In this table you will find everything referred to Depression Nutrients.
|Essential fatty acids (Kyolic-EPA from Wakunaga, salmon oil, flaxseed oil, or primrose oil)||As directed on label. Take with meals.||Aid in the transmission of nerve impulses; needed for normal brain function.|
|5 Hydroxytryptophan (5-HTP)||As directed on label||Increases the body’s production of serotonin. It should not be used with other antidepressants.|
|Up to 50 mg per pound of body weight daily. Take on an empty stomach with 50 mg vitamin B6 and 100-500 mg vitamin C for better absorption. Best taken at bedtime.||Alleviates stress by boosting production of adrenaline. It also raises dopamine levels, which influence moods. Caution: Do not take tyrosine if you are taking an MAO inhibitor drug. Depression Nutrients.|
|S-adenosylmethionine (SAMe) (SAMe Rx-Mood from Nature’s Plus)||As directed on label.||Works as an antidepressant. Caution: Do not use if you have bipolar mood disorder or take prescription antidepressants. Do not give to a child under twelve.|
|Sub-Adrene from American Biologics||As directed on label.||A dietary supplement for adrenal support.|
|Taurine Plus from American Biologics||As directed on label.||An important antioxidant and immune regulator, necessary for white blood cell activation and neurological function. Use the sublingual form.|
Vitamin B complex injections
|2 cc once weekly or as prescribed by physician.||B vitamins are necessary for the normal functioning of the brain and nervous system. Depression Nutrients. If depression is severe, injections (under a doctor’s supervision) are recommended. All injectables can be combined in a single shot.|
|plus extra vitamin B6 (pyridoxine)||1/2 cc once weekly or as prescribed by physician.||Needed for normal brain function. May help lift depression.|
|and vitamin B12||1 cc once weekly or as prescribed by physician.||Linked to the production of the neurotransmitter acetylcholine.|
|or vitamin B complex||As directed on label.||If injections are not available, a sublingual form of B complex is recommended.|
|plus extra vitamin B5(pantothenic acid)||500 mg daily.||The most potent anti-stress vitamin.|
|and vitamin B6 (pyridoxine)||50 mg 3 times daily.|
|plus vitamin B3(niacin)||50 mg 3 times daily. Do not exceed this amount.||Improves cerebral circulation. Caution: Do not take niacin if you have a liver disorder, gout, or high blood pressure.|
|plus vitamin B12||1,000-2,000 mcg daily.|
|and folic acid||400 mcg daily.||Found to be deficient in people with depression.|
|50 mg daily. Do not exceed a total of 100 mg daily from all supplements.||Found to be deficient in people with depression. Use zinc gluconate lozenges or OptiZinc for best absorption.|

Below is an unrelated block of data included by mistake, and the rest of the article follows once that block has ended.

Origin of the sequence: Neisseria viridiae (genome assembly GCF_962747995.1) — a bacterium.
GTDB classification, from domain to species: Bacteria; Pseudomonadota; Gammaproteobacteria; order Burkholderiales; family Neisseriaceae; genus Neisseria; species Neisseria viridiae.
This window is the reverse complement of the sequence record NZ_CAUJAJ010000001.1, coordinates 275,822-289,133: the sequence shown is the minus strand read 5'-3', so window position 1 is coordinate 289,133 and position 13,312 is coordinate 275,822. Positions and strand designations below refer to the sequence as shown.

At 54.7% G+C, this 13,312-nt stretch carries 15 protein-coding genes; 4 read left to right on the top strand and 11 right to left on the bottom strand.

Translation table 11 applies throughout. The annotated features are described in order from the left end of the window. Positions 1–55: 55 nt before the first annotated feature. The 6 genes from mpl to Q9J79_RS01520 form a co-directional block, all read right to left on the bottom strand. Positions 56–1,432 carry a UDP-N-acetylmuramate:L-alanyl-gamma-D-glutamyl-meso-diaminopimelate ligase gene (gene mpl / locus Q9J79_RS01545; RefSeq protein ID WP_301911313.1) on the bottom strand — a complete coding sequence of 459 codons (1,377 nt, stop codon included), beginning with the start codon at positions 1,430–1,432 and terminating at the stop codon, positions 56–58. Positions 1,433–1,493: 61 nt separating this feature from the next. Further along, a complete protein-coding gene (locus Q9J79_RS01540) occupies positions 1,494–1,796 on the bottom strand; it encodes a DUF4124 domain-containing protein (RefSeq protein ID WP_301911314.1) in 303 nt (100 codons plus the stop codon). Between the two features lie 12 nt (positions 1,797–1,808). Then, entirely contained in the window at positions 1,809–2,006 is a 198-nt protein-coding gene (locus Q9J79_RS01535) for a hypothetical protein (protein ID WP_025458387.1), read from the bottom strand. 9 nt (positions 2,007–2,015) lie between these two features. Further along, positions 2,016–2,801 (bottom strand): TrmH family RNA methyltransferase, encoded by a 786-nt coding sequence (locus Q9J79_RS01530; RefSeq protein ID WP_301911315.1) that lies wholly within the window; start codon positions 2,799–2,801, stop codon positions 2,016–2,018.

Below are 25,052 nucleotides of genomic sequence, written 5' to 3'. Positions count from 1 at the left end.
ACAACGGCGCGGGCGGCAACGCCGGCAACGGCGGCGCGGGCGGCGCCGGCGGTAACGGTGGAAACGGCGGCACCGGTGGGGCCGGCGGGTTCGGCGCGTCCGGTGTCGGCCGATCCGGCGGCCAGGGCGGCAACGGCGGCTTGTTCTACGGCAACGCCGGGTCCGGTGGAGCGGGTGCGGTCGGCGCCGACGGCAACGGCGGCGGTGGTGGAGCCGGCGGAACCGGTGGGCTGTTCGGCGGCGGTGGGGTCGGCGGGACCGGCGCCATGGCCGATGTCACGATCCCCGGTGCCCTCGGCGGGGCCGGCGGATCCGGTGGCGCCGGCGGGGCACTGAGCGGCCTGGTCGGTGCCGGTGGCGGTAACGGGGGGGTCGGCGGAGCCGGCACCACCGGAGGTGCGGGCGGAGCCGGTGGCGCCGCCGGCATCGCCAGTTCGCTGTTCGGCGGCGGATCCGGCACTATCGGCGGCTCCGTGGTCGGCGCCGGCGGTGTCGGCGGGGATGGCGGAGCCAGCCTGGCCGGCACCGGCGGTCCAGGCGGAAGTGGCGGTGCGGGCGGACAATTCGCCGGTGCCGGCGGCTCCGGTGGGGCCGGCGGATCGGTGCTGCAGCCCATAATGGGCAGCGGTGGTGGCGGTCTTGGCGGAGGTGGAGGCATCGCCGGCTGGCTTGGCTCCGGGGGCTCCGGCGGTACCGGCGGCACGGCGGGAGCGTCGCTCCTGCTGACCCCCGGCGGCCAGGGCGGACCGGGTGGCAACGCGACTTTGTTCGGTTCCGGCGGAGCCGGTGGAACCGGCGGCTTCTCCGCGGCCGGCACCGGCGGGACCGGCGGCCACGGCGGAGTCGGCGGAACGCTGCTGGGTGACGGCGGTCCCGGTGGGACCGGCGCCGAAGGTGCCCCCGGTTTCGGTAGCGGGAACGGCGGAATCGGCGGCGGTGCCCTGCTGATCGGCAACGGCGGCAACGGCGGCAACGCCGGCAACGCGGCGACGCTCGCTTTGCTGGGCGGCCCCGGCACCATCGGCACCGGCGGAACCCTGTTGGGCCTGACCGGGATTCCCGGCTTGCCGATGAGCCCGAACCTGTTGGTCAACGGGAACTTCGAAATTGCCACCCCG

|Choline||100 mg each twice daily.||Important in brain function and neurotransmission.|
|and inositol or lecithin||As directed on label.||Caution: Do not take these supplements if you suffer from bipolar mood disorder.|
|Calcium||1,500-2,000 mg daily.||Has a calming effect. Needed for the nervous system.|
|and magnesium||1,000 mg daily.||Works with calcium. Use magnesium asporotate or magnesium chelate form.|
|Chromium||300 mcg daily.||Aids in mobilizing fats for energy.|
|Gamma-amino-butyric acid (GABA)||750 mg daily. Take with 200 mg niacinamide for best results.||Has a tranquilizing effect, much as diazepam (Valium) and other tranquilizers do.|
|Lithium||As prescribed by physician.||A trace mineral used to treat bipolar mood disorder. Available by prescription only.|
|Multivitamin and mineral complex||As directed on label.||To correct vitamin and mineral deficiencies, often associated with depression.|
|Nicotinamide adenine dinucleotide (NADH)||5-15 mg daily.||Enhances production of dopamine, serotonin, and noradrenaline, which are key neurotransmitters.|
|Vitamin C with bioflavonoids||2,000—5,000 mg daily, in divided doses.||Needed for immune function. Aids in preventing depression.|
|plus extra rutin||200-300 mg daily.||Buckwheat-derived bioflavonoid. Enhances vitamin C absorption.|
See Also: “What is Diabetes?“
❑ Balm, also known as lemon balm, is good for the stomach and digestive organs during stressful situations.
❑ Ginger, ginkgo biloba, licorice root, oat straw, peppermint, and Siberian ginseng may be helpful. Cautions: Do not take ginkgo biloba if you have a bleeding disorder, or are scheduled for surgery or a dental procedure. Licorice root should not be used during pregnancy or nursing. It should not be used by persons with diabetes, glaucoma, heart disease, high blood pressure, or a history of stroke. Do not use Siberian ginseng if you have hypoglycemia, high blood pressure, or a heart disorder.
❑ Kava kava helps to induce calm and relieve depression.
Caution: Kava kava can cause drowsiness. It is not recommended for pregnant women or nursing mothers, and it should not be taken together with other substances that act on the central nervous system, such as alcohol, barbiturates, antidepressants, and antipsychotic drugs.
❑ St. John’s wort acts in the same way as monoamine oxidase (MAO) inhibitors do, but less harshly.
Caution: St. John’s wort may cause increased sensitivity to sunlight. It may also produce anxiety, gastrointestinal symptoms, and headaches. It can interact with some drugs including antidepressants, birth control pills, and anticoagulants.